Author Chat With Jay Asher (Author of Thirteen reasons Why)

If you have been around here lately you probably have heard me gushing about the book Thirteen reasons Why.  If you have not read my review, I highly encourage you to do so!  Every once in a while a book really touches us, many times we do not even know why.  I am not sure it is the timing, or something just strikes  cord and you think yes.  This is a wonderful book.  That is where I am with this book.

Today I am overjoyed to welcome Jay Asher to the chat room to have a cup of coffee and share a little bit about the book and himself – please give a warm welcome to author, Jay Asher.

Welcome Jay!  I am always interested about the steps one takes to write a book.  When did you decide you wanted to write a book and what steps did you take to make it happen?

Jay:  I’d actually been trying to get books published for nine years before I began Thirteen Reasons Why.  Those other books were all humorous and for younger children.  Over those years, I joined a couple critique groups and attended as many writing conferences as I could.  I also entered every writing contest I could find, winning a few along the way, and some of them brought me in contact with agents and editors that later came in handy.  The community I found at the conferences and the confidence I gained by winning contests is what kept me going through all the rejection letters.

Even though I was only interested in writing funny books for kids, the concept of Thirteen reasons Why was too intriguing to ignore.  And, something that surprised me, writing never felt as natural as it did when I began working on my serious teen novel.  So I suppose it is a good idea to try new things!  After the three years that it took to write and polish the manuscript, I queried a few agents and only one showed interest.  She sent it out and we got a dozen rejections before three houses began bidding on it.  So be willing to try new things and don’t give up!

That is so exciting!  Three years, it always amazes me the time that goes into putting together a book.  Jay, Thirteen Reasons Why is a pretty deep book on teenage suicide.  What gave you the idea to write a book on such a topic?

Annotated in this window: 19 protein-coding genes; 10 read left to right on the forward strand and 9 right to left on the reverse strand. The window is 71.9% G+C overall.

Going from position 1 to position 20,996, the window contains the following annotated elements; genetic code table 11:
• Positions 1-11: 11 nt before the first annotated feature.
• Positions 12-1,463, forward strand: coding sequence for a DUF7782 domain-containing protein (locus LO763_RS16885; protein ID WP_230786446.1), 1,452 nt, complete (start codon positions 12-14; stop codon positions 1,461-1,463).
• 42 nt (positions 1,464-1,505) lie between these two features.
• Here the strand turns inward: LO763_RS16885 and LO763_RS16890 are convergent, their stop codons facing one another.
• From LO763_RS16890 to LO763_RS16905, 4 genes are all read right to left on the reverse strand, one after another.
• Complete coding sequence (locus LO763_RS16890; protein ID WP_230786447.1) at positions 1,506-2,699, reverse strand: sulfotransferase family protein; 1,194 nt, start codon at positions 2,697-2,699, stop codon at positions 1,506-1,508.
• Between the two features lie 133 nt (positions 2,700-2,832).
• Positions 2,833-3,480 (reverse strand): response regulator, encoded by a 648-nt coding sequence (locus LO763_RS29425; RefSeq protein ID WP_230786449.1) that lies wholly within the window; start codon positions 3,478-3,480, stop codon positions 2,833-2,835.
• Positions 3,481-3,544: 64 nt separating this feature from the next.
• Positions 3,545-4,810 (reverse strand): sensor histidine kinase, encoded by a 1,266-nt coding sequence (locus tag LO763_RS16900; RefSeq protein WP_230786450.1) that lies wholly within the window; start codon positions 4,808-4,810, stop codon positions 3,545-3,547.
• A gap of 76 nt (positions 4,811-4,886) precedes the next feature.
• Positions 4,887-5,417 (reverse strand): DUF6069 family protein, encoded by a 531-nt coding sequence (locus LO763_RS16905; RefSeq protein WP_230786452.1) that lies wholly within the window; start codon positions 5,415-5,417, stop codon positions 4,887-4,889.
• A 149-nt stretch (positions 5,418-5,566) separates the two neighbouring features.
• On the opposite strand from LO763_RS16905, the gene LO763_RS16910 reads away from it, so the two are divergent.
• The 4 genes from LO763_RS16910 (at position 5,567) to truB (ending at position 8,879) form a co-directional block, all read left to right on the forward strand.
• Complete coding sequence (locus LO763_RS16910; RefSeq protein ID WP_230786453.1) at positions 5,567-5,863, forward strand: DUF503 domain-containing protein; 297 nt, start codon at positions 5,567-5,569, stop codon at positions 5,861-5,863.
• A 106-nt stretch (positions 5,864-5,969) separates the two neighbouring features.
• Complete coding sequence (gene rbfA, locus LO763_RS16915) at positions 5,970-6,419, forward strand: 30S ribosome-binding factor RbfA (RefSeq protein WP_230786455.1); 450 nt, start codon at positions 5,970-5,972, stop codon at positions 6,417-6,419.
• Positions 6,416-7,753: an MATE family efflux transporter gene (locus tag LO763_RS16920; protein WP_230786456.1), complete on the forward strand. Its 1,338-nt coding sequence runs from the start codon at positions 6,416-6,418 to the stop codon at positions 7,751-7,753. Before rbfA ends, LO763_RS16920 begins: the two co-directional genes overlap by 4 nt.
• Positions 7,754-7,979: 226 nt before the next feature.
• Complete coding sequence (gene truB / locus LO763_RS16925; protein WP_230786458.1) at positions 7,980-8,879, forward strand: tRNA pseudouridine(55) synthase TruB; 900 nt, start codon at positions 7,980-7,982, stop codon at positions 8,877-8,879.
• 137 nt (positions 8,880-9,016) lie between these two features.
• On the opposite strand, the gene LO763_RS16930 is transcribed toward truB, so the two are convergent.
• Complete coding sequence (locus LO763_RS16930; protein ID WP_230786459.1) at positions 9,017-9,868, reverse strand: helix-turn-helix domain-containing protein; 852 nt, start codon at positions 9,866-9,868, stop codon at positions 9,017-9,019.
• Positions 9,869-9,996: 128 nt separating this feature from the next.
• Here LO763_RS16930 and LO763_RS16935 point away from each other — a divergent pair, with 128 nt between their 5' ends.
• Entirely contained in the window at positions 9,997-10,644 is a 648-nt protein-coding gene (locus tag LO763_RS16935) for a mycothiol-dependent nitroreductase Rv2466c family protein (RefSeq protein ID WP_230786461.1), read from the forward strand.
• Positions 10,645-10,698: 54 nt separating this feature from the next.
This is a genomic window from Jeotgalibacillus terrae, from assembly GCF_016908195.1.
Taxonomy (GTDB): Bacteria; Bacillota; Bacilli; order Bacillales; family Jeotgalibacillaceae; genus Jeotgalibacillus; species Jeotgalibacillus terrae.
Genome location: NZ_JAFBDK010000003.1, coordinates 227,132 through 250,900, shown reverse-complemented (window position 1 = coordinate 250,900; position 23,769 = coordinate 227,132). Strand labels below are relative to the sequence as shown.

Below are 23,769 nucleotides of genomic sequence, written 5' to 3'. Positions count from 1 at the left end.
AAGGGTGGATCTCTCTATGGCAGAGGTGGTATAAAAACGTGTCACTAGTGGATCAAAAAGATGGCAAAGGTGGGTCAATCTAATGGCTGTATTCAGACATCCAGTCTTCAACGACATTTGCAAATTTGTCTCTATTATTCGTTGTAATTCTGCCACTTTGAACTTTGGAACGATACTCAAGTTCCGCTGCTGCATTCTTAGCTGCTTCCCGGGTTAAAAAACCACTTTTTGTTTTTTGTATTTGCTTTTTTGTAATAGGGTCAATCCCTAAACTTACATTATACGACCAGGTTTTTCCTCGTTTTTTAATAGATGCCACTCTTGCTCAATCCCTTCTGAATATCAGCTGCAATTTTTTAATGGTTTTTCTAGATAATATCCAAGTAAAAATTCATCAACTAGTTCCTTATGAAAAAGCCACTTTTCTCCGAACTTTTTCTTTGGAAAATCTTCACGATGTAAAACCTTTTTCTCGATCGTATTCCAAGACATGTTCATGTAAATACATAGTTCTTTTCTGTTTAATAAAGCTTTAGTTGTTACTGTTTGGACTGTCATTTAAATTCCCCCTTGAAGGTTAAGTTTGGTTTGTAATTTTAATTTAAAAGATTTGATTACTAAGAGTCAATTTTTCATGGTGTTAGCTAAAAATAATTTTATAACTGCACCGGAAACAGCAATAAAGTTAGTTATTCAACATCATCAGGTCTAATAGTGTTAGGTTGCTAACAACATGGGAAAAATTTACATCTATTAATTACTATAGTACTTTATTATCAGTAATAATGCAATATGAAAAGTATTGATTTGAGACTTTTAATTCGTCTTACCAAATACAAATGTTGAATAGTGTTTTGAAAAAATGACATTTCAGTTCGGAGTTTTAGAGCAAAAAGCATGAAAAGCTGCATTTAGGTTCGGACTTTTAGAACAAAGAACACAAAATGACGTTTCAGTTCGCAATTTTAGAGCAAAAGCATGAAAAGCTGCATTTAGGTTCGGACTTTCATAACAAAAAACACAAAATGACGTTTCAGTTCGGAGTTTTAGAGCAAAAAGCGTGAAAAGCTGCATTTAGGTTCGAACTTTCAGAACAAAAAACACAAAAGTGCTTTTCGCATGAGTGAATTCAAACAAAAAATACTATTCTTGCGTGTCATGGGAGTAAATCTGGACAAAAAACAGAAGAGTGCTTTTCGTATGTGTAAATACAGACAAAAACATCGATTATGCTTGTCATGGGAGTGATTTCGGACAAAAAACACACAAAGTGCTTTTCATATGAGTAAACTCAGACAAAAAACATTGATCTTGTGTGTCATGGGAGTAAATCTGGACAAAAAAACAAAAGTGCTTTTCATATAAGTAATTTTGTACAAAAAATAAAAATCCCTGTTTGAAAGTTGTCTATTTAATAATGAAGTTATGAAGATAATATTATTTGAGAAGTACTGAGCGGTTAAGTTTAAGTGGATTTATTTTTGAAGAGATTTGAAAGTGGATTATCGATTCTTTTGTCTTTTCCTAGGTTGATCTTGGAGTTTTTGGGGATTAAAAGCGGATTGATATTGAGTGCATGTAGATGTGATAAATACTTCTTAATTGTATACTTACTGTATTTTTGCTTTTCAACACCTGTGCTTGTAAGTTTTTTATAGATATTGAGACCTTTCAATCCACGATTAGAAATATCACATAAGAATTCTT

Jay:  The topic of suicide was important to me because a close relative attempted suicide when she was a junior in high school, just like Hannah in my book.  That occurred many years before I even considered writing for teens, though.  Actually, I’d only read maybe five teen novels before I began working on my own.  I was just itching to try a new type of writing, so I thought about writing a suspenseful book for teens.  That’s all I knew I wanted to do.  And then the concept hit me.  A girl records her reasons for committing suicide onto a bunch of audio cassettes and the reader follows one boy as he listens to the tapes to find out where his name pops up.  Because of my personal understanding of this issue, when the idea came to me, I wasn’t afraid to work on it.  In fact, I thought it was something I should work on because our society has such a hard time discussing this very real problem.

The voice of Hannah after the suicide echos throughout the pages of the book by the way of cassette tapes.  This is a unique way to present the story.  How did this come about?

Jay: I had the idea for doing a sort of “audiotour book” for several years before I found the right story for it.  In Las Vegas, I took an audiotour of a mock-up of King Tut’s tomb.  It was my first audiotour, and when it was over, I immediately thought, “That would be an awesome way to format a novel.”  But I thought it was such a unique storytelling device, I didn’t want to waste it on a story where the structure was just a gimmick.  It needed to enhance the story.  Having Clay’s immediate reactions to Hannah’s recorded words was, I thought, the perfect way to tell her story.